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Published on July 22, 2014

Summertime Fun, Without the Brain-eating Amoeba

July 22, 2014

smiling little girl swimming in poolLast year, two children in different parts of the country contracted a potentially fatal infection while swimming in warm, fresh water. Although “brain-eating amoebas” made headlines across the nation, such infection is extremely rare. Swimmers should protect themselves from more common waterborne illnesses known to inhabit recreational swimming holes, hot tubs, home pools and water parks.

Caused by a number of germs and bacteria, including E.coli, norovirus and cryptosporidium, diarrhea is the most common recreational waterborne illness (RWI), according to the U.S. Centers for Disease Control and Prevention (CDC). Most parents and swimmers take careful precautions to prevent the spread of harmful germs, but far too many people over-rely on the pool’s chemical safeguards.

Chlorine doesn’t kill all waterborne germs, and even when it does, there may be significant time elapsing between the germ’s introduction into the water and its eradication. Additionally, sweat and urine in the water distract chlorine from the most malicious bacteria.

Go Have Fun

Even though RWIs are an extremely unpleasant thought to take with you on a recreational outing, there’s no need to let fear keep you from having fun. Water parks have to comply with strict regulation by the United States Environmental Protection Agency, and they face serious consequences if found to practice suboptimal safety measures.

Importantly, take care of you and yours. If you have an infant or toddler—anyone who isn’t potty trained—be certain to outfit the child with swim diapers. These prevent harmful bacteria and germs leaking into the water. If you notice your child needs changing, do so immediately.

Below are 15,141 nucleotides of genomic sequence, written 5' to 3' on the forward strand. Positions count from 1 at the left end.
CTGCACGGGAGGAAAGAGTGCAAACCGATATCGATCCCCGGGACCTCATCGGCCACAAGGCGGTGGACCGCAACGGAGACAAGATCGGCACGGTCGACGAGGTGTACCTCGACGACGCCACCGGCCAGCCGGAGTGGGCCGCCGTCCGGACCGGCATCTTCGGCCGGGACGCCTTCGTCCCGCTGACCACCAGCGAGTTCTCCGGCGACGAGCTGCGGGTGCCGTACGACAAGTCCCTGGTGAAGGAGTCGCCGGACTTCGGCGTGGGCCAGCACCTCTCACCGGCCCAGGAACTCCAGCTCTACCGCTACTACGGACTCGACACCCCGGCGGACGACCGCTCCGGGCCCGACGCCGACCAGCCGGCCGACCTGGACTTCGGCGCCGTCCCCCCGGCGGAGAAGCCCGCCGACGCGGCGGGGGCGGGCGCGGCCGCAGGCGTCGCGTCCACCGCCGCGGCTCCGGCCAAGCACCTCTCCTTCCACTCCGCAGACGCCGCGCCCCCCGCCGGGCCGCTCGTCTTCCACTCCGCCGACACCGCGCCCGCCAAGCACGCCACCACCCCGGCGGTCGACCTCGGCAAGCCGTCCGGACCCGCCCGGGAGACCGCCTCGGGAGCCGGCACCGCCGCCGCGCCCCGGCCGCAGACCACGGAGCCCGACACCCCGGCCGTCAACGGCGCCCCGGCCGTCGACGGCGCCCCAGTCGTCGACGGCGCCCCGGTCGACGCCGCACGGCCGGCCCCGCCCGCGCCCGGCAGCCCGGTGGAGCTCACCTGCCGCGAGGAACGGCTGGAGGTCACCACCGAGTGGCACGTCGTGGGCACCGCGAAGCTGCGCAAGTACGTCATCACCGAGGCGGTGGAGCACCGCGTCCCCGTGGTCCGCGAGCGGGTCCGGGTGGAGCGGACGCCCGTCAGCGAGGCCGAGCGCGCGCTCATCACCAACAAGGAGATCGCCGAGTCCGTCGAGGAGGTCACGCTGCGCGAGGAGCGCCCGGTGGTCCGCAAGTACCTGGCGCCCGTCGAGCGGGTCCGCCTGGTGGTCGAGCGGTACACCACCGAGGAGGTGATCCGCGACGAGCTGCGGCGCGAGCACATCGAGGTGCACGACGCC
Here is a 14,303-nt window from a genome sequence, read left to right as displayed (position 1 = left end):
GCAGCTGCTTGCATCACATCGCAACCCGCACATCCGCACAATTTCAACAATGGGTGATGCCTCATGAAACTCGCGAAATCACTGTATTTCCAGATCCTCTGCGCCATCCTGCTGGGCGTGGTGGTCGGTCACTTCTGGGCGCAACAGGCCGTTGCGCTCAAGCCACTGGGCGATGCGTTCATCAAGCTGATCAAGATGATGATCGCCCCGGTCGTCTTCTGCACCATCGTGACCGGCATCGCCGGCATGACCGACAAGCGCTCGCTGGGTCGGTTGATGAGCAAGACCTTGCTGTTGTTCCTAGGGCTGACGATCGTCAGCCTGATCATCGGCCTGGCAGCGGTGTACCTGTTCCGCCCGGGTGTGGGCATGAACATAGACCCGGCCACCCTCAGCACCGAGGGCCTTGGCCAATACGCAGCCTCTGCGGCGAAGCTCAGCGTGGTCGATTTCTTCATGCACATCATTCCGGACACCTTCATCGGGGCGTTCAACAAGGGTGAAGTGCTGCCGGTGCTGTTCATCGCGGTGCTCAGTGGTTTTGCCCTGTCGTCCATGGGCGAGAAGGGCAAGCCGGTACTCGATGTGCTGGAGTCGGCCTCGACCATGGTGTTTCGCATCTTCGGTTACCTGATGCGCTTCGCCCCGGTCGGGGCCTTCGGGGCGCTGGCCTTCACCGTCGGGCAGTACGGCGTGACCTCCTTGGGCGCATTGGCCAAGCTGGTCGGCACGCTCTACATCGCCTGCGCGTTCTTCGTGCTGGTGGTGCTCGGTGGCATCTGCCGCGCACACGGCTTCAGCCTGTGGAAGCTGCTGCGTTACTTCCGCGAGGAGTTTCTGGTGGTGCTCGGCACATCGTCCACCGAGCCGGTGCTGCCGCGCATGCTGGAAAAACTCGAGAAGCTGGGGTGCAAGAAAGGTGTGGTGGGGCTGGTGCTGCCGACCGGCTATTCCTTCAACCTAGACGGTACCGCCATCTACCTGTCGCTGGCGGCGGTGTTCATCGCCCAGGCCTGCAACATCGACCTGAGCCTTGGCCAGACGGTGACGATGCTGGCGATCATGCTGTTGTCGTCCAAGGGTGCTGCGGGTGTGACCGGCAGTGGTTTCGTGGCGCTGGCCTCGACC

Another important consideration is to keep sweat out of the pool, according to the CDC. While not of major concern at the water park, if you swim as part of your workout, don’t go directly from the weight room to the pool. Take a shower with soap first.

Water Park Safety Tips

The International Association of Amusement Parks and Attractions highlights the mutual responsibility between water parks and their patrons. To safely maximize your family’s fun this summer, follow these simple guidelines:

  1. Gear up. Weak swimmers and children shorter than 4 feet tall should wear a Coast Guard-approved flotation device.
  2. Let the experts guide you. Read the signs and follow instructions from lifeguards. They know where potential water hazards are.
  3. Don’t get burned. Use sunscreen with a sun protection factor of at least 15 and reapply it at least every two hours or more frequently when swimming or sweating.
  4. Bring a friend. The buddy system is the best system. If your family is planning a trip to a water park, you have a built-in buddy system. Stick together.
  5. Dress appropriately. Bring a hat and a shirt for when you’ve had enough of the sun.

Have more questions about your family’s health during the summer and throughout the year? A KishHealth System Physician Group provider can help.

 

Sources: cdc.govcdc.gov/healthywateriaapa.orgthewaterproject.orgehagroup.com,nbcnews.comepa.govorbitz.comwaterparks.org

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